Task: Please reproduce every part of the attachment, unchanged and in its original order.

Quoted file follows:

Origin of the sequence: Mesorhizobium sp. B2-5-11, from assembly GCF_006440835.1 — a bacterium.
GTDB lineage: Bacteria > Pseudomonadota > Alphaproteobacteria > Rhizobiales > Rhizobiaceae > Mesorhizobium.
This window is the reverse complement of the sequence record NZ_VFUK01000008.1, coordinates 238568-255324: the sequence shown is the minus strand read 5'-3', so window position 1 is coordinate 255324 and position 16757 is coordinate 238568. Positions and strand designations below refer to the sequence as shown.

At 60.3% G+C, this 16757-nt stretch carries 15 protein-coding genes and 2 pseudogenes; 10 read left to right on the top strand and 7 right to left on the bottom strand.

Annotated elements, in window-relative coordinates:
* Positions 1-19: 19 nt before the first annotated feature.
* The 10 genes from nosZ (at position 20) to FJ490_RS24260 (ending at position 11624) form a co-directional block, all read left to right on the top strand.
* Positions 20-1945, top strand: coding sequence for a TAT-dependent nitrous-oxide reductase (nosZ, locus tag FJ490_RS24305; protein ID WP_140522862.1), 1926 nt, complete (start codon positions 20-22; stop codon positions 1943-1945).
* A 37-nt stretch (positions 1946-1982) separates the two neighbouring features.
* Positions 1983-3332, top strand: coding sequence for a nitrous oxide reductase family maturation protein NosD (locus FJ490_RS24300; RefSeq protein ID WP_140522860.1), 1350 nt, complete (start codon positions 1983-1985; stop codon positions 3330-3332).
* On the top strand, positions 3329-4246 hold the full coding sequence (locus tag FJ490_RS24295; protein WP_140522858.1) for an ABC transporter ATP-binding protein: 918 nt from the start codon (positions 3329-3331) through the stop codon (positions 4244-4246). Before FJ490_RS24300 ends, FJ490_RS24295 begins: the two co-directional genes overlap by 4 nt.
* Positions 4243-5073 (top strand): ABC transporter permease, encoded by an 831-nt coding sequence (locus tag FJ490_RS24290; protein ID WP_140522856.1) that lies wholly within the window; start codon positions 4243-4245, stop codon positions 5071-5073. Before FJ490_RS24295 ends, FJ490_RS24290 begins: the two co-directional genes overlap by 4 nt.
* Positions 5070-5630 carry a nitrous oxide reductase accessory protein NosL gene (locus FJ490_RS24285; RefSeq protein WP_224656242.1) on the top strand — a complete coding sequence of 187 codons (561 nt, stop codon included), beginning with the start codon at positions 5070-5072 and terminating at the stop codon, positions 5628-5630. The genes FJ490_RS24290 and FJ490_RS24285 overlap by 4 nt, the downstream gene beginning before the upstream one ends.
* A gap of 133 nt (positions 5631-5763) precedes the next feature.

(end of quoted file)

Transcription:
Origin of the sequence: Mesorhizobium sp. B2-5-11, from assembly GCF_006440835.1 — a bacterium.
GTDB lineage: Bacteria > Pseudomonadota > Alphaproteobacteria > Rhizobiales > Rhizobiaceae > Mesorhizobium.
This window is the reverse complement of the sequence record NZ_VFUK01000008.1, coordinates 238568-255324: the sequence shown is the minus strand read 5'-3', so window position 1 is coordinate 255324 and position 16757 is coordinate 238568. Positions and strand designations below refer to the sequence as shown.

At 60.3% G+C, this 16757-nt stretch carries 15 protein-coding genes and 2 pseudogenes; 10 read left to right on the top strand and 7 right to left on the bottom strand.

Annotated elements, in window-relative coordinates:
* Positions 1-19: 19 nt before the first annotated feature.
* The 10 genes from nosZ (at position 20) to FJ490_RS24260 (ending at position 11624) form a co-directional block, all read left to right on the top strand.
* Positions 20-1945, top strand: coding sequence for a TAT-dependent nitrous-oxide reductase (nosZ, locus tag FJ490_RS24305; protein ID WP_140522862.1), 1926 nt, complete (start codon positions 20-22; stop codon positions 1943-1945).
* A 37-nt stretch (positions 1946-1982) separates the two neighbouring features.
* Positions 1983-3332, top strand: coding sequence for a nitrous oxide reductase family maturation protein NosD (locus FJ490_RS24300; RefSeq protein ID WP_140522860.1), 1350 nt, complete (start codon positions 1983-1985; stop codon positions 3330-3332).
* On the top strand, positions 3329-4246 hold the full coding sequence (locus tag FJ490_RS24295; protein WP_140522858.1) for an ABC transporter ATP-binding protein: 918 nt from the start codon (positions 3329-3331) through the stop codon (positions 4244-4246). Before FJ490_RS24300 ends, FJ490_RS24295 begins: the two co-directional genes overlap by 4 nt.
* Positions 4243-5073 (top strand): ABC transporter permease, encoded by an 831-nt coding sequence (locus tag FJ490_RS24290; protein ID WP_140522856.1) that lies wholly within the window; start codon positions 4243-4245, stop codon positions 5071-5073. Before FJ490_RS24295 ends, FJ490_RS24290 begins: the two co-directional genes overlap by 4 nt.
* Positions 5070-5630 carry a nitrous oxide reductase accessory protein NosL gene (locus FJ490_RS24285; RefSeq protein WP_224656242.1) on the top strand — a complete coding sequence of 187 codons (561 nt, stop codon included), beginning with the start codon at positions 5070-5072 and terminating at the stop codon, positions 5628-5630. The genes FJ490_RS24290 and FJ490_RS24285 overlap by 4 nt, the downstream gene beginning before the upstream one ends.
* A gap of 133 nt (positions 5631-5763) precedes the next feature.